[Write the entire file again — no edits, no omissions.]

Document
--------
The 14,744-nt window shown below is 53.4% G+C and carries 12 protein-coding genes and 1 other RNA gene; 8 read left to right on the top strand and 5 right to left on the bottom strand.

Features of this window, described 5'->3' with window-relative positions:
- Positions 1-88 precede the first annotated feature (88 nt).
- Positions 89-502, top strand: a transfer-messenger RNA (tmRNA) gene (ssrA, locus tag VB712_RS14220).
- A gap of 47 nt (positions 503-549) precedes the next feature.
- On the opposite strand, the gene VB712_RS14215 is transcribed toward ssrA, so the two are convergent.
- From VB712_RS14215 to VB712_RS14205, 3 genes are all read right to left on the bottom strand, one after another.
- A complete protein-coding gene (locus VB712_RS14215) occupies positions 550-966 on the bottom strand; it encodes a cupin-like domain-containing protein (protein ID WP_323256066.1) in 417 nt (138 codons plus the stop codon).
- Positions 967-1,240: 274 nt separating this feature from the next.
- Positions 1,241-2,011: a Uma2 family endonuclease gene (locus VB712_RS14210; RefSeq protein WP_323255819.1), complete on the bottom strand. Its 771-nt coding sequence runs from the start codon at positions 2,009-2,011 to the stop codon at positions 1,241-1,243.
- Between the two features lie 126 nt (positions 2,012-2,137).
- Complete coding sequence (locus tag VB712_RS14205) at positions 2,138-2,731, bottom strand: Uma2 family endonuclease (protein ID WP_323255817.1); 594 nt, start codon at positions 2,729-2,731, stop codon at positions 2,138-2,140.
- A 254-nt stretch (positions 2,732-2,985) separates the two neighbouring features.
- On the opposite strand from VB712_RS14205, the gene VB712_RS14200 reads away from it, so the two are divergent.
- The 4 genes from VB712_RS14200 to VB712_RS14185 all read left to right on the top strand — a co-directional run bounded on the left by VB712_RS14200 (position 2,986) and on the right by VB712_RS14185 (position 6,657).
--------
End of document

The 14,744-nt window shown below is 53.4% G+C and carries 12 protein-coding genes and 1 other RNA gene; 8 read left to right on the top strand and 5 right to left on the bottom strand.

Features of this window, described 5'->3' with window-relative positions:
- Positions 1-88 precede the first annotated feature (88 nt).
- Positions 89-502, top strand: a transfer-messenger RNA (tmRNA) gene (ssrA, locus tag VB712_RS14220).
- A gap of 47 nt (positions 503-549) precedes the next feature.
- On the opposite strand, the gene VB712_RS14215 is transcribed toward ssrA, so the two are convergent.
- From VB712_RS14215 to VB712_RS14205, 3 genes are all read right to left on the bottom strand, one after another.
- A complete protein-coding gene (locus VB712_RS14215) occupies positions 550-966 on the bottom strand; it encodes a cupin-like domain-containing protein (protein ID WP_323256066.1) in 417 nt (138 codons plus the stop codon).
- Positions 967-1,240: 274 nt separating this feature from the next.
- Positions 1,241-2,011: a Uma2 family endonuclease gene (locus VB712_RS14210; RefSeq protein WP_323255819.1), complete on the bottom strand. Its 771-nt coding sequence runs from the start codon at positions 2,009-2,011 to the stop codon at positions 1,241-1,243.
- Between the two features lie 126 nt (positions 2,012-2,137).
- Complete coding sequence (locus tag VB712_RS14205) at positions 2,138-2,731, bottom strand: Uma2 family endonuclease (protein ID WP_323255817.1); 594 nt, start codon at positions 2,729-2,731, stop codon at positions 2,138-2,140.
- A 254-nt stretch (positions 2,732-2,985) separates the two neighbouring features.
- On the opposite strand from VB712_RS14205, the gene VB712_RS14200 reads away from it, so the two are divergent.
- The 4 genes from VB712_RS14200 to VB712_RS14185 all read left to right on the top strand — a co-directional run bounded on the left by VB712_RS14200 (position 2,986) and on the right by VB712_RS14185 (position 6,657).